“McCafé Moments” are 30-second commercials that air during Channel 4 programming. Each features a small group of real people, most often women, who discuss events in the show the commercial interrupts. For example, in the most recent spot, airing during “The Island with Bear Grylls,” Daniela, Lauren and Genevieve discuss what they would do if they encountered a snake on an island, the predicament just featured in the program before the commercial break.
Spots begin and end with “McCafé Moment” signs and the women are clearly drinking from McCafé cups but the brand connection is no harder. The campaign is the joint work of creative shop The Outfit, media planner/buyer OMD UK and Channel 4, which provided the agency with advance access to programming content in order to point discussions in the proper directions. One spot features three male tree surgeons talking in a truck but the others have all-female casts, including several featuring a pair of twins, Hayley and Jenny, chatting on topics such as their dream homes over coffee in a McDonald’s.
“This ground-breaking partnership between McDonald’s, Channel 4 and OMD UK uses a format people know and love, weaving ‘McCafé Moments’ into the fabric of television,” Jess Roberts, OMD UK managing partner told Britain’s Lunch Business magazine.
Campaign says the campaign owes a debt to Gogglebox, a Channel 4 show in which real people in their homes watch and comment on other TV programs. But it also recalls “Girlfriends at Wendy’s Eating Salad and Talking About Stuff,” a video series that ran last year for Wendy’s Canada, created by agency MacLaren McCann. It was a little like Jerry Seinfeld’s “Comedians in Cars Getting Coffee” but with salads. The videos featured two women casually talking about what to wear, who to date and more while enjoying Wendy’s salads. In both the U.S. and Canada, the chain now is letting spokeswoman “Red” promote the salad line.
Look for McDonald’s to launch women-focused McCafé marketing here as the sub-brand expands. Muffins are now available in Chicago and spreading through other markets. Mini cinnamon and chocolate Bundt cakes are in Los Angeles and the chain will be expanding its pastry lineup later this year.
A&W Restaurants will bring a little attitude to its menu when it unveils a new Deli Burger that’s topped with sliced pastrami, mushrooms, onion and Swiss cheese on a double burger. The chain says the burger arrives on April 13.
A TV spot labels this creation, “The greatest thing since sliced meat.” The brand’s advertising is handled by Cornett Integrated Marketing Solutions in Lexington, Ky., where A&W moved after it was spun off to franchisees by Louisville-based Yum! Brands in 2011. The chain has roughly 700 locations, many of which are co-branded with former Yum! Siblings KFC and/or Long John Silver’s. A&W Canada has been a separate entity since 1972.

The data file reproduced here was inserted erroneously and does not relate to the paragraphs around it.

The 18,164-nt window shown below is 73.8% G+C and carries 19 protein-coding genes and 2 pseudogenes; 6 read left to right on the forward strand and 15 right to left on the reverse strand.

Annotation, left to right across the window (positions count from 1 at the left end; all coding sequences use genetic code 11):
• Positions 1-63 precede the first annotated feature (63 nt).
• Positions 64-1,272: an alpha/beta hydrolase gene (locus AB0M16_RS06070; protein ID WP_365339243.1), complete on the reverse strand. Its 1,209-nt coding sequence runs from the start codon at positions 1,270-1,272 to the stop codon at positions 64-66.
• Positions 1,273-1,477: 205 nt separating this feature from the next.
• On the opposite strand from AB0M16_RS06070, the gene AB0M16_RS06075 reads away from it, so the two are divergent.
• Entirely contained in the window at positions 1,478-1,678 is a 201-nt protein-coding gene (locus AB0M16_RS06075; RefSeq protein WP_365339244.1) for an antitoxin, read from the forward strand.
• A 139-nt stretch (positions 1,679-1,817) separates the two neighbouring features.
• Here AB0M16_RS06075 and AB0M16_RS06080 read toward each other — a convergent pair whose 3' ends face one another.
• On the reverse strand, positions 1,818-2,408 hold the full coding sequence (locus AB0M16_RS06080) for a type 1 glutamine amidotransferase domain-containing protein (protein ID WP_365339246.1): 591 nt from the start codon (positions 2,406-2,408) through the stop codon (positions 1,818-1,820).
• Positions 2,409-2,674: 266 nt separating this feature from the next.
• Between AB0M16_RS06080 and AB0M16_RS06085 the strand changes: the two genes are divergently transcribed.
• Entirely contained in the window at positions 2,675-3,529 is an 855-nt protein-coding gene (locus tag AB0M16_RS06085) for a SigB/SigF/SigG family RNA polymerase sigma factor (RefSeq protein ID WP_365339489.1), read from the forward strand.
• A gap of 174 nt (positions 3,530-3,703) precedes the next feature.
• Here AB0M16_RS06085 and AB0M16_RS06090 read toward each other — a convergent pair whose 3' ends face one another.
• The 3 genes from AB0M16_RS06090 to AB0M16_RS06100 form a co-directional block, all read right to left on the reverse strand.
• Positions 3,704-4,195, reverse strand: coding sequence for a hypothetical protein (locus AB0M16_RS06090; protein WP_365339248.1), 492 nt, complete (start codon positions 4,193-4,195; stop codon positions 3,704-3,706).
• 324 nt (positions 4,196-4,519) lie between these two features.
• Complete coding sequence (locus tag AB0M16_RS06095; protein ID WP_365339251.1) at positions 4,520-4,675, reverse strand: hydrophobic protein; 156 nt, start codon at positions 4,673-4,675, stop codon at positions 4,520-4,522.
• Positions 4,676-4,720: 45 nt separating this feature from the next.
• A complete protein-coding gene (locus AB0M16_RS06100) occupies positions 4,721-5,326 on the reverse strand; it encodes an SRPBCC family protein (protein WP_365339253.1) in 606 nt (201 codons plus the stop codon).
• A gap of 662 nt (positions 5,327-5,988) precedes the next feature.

A&W’s signature item remains its root beer. A&W root beer has been around since 1919 and is named for founding partners Roy Allen and Frank Wright. The beverage is made in-house at A&W restaurants, sweetened with cane sugar.
The Deli Burger joins a solidly traditional menu at A&W. The third-pound double-patty Papa Burger is the featured burger. Chicken, tenders, strips and sandwiches also are on the menu. But every year or so the chain shows a bit of flash. In 2013 it was a BBQ Bacon Crunch Burger. Last year it was the Hand-Breaded Chicken Tender Texas Toast Sandwich, promoted with an even longer, 304-character hashtag: (#supertastylargeandinchargetexastoasttwohandwichmadewithdeliciousonehundredpercentwhitemeathandbreaded
Few people understand McDonald’s Corp. as well as Barry Klein, who served as its director of advertising from 1969 to 1974 and is credited with creating Ronald McDonald and leading the iconic “You deserve a break today” ad campaign. After many years in advertising he now is a principal at Klein & Co., which creates consumer communications, concepts and new products for restaurants, retailers and consumer package goods companies. Barry Klein’s essay about all-day breakfast initially appeared on LinkedIn. Contact him at firstname.lastname@example.org.
To this former company guy and franchisee who still believes in the strength of an iconic brand and its operations expertise, the challenge of breakfast all day at McDonald’s should definitely be met. Why? Because consumers want it, and because it is the type of food offering change that could bring back visits the brand is losing to competition. Breakfast all day is not something that Five Guys or Smashburger or the other fast casual burger players are going to offer, and an Egg McMuffin for lunch could make McDonald’s the choice for that meal.